By Craig Wilson
Gaming is the biggest entertainment industry in the world, bigger than even Hollywood. It’s the biggest in SA, too. It seems if you want to make money in entertainment, you’d be better off learning to code than trying your luck on Idols.
Though sales of CDs, cinema tickets and DVDs have declined in recent years, thanks in large part to the falling cost of Internet data, video gaming has felt no such pressure.
So, how exactly did gaming go from being a niche pursuit of nocturnal, pimply teenage boys to the most lucrative entertainment business on the planet, particularly as the average game costs considerably more than the likes of an album or movie, even those on the insanely overpriced Blu-ray format?
Firstly, when it comes to games consoles and handheld devices, piracy is far less of a concern than it is in other industries. Sure, you can hack a Wii or an Xbox, but it seems very few people bother to do so.
Game developer Activision said on Monday that in just 16 days it has sold more than US$1bn worth of copies of Modern Warfare 3, the latest instalment in the Call of Duty franchise.
To put that in perspective, revenue at the US box office dropped to $9,4bn this year, down 4% from 2010. So, in less than three weeks, one game generated as much 10% of the revenue the US box office takes in a year.
And that’s just one title. Considering how many of my peers have become hermits on account of the latest Elder Scrolls title, Skyrim, you can bet that figure would be far larger if we were looking at all games combined.
Ralph Spinks, product manager at Electronic Arts SA, says the company has enjoyed steady growth in recent years. The company’s best-selling titles are from the Fifa, The Sims, Battlefield and Need for Speed franchises and when a new version of one of these is released, sales are good across platforms. Where people were once loyal to bands, it seems brands are the new superstars.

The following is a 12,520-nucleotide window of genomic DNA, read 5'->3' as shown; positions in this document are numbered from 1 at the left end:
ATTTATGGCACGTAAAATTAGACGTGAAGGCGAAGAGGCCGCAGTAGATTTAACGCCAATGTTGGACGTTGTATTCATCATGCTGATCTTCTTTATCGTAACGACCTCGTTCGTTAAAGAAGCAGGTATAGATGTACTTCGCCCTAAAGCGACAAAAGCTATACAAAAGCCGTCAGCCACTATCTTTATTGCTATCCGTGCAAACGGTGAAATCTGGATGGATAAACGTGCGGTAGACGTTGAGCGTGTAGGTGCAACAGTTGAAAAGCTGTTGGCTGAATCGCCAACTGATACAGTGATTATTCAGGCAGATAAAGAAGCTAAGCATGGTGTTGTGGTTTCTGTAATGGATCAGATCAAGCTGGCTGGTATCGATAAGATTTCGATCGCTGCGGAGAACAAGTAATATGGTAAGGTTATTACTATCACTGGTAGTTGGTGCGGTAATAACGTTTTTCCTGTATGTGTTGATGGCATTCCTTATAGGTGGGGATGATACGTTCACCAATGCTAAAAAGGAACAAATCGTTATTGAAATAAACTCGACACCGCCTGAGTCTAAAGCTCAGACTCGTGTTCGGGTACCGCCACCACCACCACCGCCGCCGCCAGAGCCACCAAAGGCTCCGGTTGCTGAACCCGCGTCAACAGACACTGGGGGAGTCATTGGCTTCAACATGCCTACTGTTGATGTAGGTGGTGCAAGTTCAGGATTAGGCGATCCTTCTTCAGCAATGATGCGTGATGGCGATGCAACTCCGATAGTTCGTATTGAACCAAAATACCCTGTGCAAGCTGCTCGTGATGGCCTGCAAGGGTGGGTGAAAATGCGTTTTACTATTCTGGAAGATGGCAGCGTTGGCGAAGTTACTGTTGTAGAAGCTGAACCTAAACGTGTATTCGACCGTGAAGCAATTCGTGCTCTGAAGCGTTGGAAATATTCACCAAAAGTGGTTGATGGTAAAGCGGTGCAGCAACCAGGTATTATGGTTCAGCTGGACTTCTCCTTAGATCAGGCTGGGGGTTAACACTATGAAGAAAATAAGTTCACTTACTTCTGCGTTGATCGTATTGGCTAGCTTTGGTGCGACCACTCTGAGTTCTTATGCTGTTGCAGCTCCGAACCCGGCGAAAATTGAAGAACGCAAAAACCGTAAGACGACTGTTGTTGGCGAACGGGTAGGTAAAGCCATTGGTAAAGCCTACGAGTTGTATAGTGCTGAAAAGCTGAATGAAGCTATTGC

Ster-Kinekor’s product and brand manager, Howard Lonstein, says there’s no doubt that the number one entertainment industry worldwide is now gaming. He says in the SA market the gaming industry moves more units than music and DVD sales combined.
He attributes this to a greater variety of content, games being more readily available, older games being sold at affordable prices, and the fact that, with products like the Wii and Xbox Kinect, gaming is no longer exclusive to hardcore gamers but has successfully crossed into the realm of mainstream entertainment.
“You also have to remember that console prices have dropped drastically while the tech in them has improved,” says Lonstein. He says it’s still a “tough business” from a profitability perspective.
“Gaming is an expensive business model based on volume,” he says. Exchange rate fluctuations also have a sizeable impact on the local market and can vastly impact a title’s profitability.
Still, there’s no denying that gaming is one of the few growth industries in the entertainment business, and particularly the sort of games that appeal to the casual gamer, as Rovio, the company behind Angry Birds, has discovered — and as Microsoft and Sony found to their horror when the Wii moved more units in its first year than either the Xbox 360 or the PlayStation 3.
Since then, Wii sales have faltered while Xbox’s motion-based Kinect continues to move millions of units. But that’s irrelevant: the industry continues to rake in the cash in a way other entertainment industries once did and are unlikely to again.
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